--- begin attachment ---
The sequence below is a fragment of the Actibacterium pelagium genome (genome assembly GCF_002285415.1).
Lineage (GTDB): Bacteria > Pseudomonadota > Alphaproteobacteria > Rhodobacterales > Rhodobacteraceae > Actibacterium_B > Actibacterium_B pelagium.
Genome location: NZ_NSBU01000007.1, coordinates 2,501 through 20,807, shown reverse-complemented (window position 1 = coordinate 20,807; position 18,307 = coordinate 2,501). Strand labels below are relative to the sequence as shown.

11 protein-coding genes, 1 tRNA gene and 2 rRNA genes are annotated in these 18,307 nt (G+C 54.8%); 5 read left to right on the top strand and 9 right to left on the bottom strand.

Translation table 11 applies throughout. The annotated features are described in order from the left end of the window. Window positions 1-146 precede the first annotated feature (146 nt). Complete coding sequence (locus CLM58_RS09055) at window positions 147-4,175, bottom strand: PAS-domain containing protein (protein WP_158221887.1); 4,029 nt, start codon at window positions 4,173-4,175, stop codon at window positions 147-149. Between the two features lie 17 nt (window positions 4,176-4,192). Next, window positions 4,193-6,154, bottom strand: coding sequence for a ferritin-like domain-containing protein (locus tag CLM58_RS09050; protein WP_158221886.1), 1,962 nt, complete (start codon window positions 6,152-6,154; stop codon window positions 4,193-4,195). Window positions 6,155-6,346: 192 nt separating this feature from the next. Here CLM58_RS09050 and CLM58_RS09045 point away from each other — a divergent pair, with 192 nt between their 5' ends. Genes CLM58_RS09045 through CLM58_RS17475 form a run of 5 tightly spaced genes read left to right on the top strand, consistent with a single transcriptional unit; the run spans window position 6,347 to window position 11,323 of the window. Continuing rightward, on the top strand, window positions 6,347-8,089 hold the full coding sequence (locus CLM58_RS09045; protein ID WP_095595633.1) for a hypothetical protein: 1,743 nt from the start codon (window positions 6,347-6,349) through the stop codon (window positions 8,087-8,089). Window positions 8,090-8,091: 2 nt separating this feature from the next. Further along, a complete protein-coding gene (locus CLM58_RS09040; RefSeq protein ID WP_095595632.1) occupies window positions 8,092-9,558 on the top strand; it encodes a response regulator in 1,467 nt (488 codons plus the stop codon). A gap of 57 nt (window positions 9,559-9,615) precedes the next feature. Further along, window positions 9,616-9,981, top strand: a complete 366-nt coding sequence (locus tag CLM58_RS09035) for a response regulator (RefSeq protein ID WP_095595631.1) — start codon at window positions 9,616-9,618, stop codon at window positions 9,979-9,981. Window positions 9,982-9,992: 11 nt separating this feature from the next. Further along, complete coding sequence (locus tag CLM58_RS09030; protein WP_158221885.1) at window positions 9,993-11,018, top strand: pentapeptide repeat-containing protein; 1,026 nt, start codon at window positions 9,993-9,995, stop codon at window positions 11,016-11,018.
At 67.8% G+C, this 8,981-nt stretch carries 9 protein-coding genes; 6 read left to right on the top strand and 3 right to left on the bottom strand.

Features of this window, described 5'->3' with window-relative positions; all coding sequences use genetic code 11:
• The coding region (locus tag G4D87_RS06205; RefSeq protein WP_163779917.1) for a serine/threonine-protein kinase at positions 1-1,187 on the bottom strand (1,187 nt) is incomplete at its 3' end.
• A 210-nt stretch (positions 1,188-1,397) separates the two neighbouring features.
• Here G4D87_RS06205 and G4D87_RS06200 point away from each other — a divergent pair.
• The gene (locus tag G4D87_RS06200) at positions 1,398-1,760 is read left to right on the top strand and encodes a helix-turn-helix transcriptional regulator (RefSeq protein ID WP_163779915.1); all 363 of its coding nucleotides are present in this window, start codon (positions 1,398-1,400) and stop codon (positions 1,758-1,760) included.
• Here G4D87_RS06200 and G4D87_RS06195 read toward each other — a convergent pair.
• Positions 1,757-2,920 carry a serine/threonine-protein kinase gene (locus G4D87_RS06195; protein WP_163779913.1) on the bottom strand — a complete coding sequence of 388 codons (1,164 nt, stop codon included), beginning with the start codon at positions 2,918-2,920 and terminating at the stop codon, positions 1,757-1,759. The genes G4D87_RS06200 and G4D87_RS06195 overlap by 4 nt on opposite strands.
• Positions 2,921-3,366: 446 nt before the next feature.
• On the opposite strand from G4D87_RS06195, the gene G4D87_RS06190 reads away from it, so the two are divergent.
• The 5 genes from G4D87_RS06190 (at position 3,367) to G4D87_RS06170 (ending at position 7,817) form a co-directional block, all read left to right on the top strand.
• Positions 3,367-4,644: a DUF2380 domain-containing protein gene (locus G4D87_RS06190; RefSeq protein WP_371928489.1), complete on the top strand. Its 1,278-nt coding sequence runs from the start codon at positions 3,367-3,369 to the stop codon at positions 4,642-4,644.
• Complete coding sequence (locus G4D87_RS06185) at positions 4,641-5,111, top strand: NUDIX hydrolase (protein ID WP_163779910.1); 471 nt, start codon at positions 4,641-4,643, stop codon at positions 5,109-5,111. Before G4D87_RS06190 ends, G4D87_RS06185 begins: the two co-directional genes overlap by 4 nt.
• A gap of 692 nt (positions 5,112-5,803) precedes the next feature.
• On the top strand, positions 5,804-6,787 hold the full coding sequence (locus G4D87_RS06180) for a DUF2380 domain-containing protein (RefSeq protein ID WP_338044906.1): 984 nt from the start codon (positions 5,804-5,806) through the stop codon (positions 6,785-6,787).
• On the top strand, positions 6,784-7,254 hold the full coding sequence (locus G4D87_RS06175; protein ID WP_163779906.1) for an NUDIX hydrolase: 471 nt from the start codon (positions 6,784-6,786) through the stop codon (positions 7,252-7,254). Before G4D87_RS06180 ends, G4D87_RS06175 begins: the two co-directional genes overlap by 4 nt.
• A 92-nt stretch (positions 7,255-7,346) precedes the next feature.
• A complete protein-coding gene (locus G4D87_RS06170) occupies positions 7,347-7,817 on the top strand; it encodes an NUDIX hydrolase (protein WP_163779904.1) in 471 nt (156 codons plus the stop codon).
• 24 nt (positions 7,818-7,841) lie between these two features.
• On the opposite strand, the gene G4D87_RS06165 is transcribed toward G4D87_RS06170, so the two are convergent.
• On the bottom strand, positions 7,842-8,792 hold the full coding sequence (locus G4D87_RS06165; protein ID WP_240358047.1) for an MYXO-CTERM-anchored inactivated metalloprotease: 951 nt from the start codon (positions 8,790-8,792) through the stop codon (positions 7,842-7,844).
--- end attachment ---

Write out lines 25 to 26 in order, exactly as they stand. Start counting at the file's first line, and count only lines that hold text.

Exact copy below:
• On the opposite strand, the gene G4D87_RS06165 is transcribed toward G4D87_RS06170, so the two are convergent.
• On the bottom strand, positions 7,842-8,792 hold the full coding sequence (locus G4D87_RS06165; protein ID WP_240358047.1) for an MYXO-CTERM-anchored inactivated metalloprotease: 951 nt from the start codon (positions 8,790-8,792) through the stop codon (positions 7,842-7,844).